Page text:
The tradition has sparked outrage from outsiders, who argue that it's more harmful than traditional.
The scenes from the annual Portuguese celebration of Epiphany, known as the King’s Feast, are nothing less than shocking.
While festival-goers in Vale de Salgueiro, Portugal, will see typical signs of celebration, such as dancing and singing, they also notice a far darker portion of the festivities, one that even the local residents don’t know why they still celebrate.
Once a year, on the night of the King’s Feast, the city streets are filled with children, some as young as five, puffing on cigarettes.
Despite the legal buying age for tobacco being 18 in Portugal, there are no laws that prohibit parents from buying cigarettes for their children. And buy they do, once a year, despite the meaning behind the practice having been lost for years.
One writer, who had researched the history of Vale de Salgueiro, suggested that the tradition dates back to Roman times when people would take time at the end of the year to do things that would be considered out of the norm for the rest of the year.
“I don’t see any harm in that because they don’t really smoke, they inhale and immediately exhale,” said one local woman, Guilhermina Mateus, who gives her daughter cigarettes.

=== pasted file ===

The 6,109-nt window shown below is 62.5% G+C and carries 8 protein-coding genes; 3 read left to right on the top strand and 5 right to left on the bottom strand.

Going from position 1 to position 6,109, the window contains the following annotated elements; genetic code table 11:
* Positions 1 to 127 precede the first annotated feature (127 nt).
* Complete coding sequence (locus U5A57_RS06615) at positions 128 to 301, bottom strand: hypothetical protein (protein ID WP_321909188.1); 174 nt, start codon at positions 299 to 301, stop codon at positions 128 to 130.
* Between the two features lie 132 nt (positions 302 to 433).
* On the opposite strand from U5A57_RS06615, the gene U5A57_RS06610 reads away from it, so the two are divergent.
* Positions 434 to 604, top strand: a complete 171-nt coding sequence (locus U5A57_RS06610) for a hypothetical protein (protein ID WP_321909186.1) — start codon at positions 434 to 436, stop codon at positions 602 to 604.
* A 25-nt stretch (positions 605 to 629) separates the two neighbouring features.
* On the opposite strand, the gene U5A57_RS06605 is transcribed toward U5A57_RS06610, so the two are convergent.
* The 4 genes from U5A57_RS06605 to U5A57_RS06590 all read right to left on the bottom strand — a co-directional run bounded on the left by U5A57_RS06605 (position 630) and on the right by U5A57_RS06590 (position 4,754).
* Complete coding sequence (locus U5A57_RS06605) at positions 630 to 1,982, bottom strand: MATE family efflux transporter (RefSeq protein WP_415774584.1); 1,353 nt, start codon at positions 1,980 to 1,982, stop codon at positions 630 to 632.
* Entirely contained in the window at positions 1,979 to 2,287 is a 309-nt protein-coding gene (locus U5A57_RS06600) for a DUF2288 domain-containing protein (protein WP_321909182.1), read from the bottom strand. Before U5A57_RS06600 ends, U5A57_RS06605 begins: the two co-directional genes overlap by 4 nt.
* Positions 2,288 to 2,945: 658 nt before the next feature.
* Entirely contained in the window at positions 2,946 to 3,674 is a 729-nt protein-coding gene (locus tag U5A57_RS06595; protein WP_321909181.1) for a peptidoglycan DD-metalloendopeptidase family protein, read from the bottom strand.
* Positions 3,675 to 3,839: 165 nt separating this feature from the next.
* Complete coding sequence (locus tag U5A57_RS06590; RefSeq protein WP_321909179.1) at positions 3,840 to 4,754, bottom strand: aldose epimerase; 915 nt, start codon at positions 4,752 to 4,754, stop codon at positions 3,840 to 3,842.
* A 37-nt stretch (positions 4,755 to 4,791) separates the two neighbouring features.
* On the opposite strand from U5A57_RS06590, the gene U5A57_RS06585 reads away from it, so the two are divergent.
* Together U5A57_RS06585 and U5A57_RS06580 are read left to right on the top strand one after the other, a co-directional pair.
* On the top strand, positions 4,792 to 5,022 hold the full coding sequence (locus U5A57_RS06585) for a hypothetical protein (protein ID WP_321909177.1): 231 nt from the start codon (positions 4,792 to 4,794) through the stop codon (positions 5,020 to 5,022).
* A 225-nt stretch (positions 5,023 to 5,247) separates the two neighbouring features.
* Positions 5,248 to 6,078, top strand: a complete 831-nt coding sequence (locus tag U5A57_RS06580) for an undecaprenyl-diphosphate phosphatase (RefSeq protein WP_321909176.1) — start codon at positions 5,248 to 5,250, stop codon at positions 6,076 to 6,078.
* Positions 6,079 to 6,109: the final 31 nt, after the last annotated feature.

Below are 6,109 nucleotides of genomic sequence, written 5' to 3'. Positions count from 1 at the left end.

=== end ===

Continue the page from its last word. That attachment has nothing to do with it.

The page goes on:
The practice has drawn international condemnation, for obvious reasons. Aside from the obvious negative health effects, critics also worry that the tradition encourages the habit in young, impressionable children. However, Mateus added that she didn’t think that was the case.
“It’s only on these days, today and tomorrow,” she said. “They never ask for cigarettes again.”
Though the celebration of Epiphany, the Christian holiday that celebrates the day that Jesus Christ was baptized by John the Baptist, takes place in cities all around the world, juvenile smoking seems to be relegated to Vale de Salgueiro.
Most cities celebrate with a much less controversial tradition, that involves a priest tossing a cross into a body of water. Local men then dive into the water to retrieve the cross, with the winner being blessed by the priest with good luck for the upcoming year.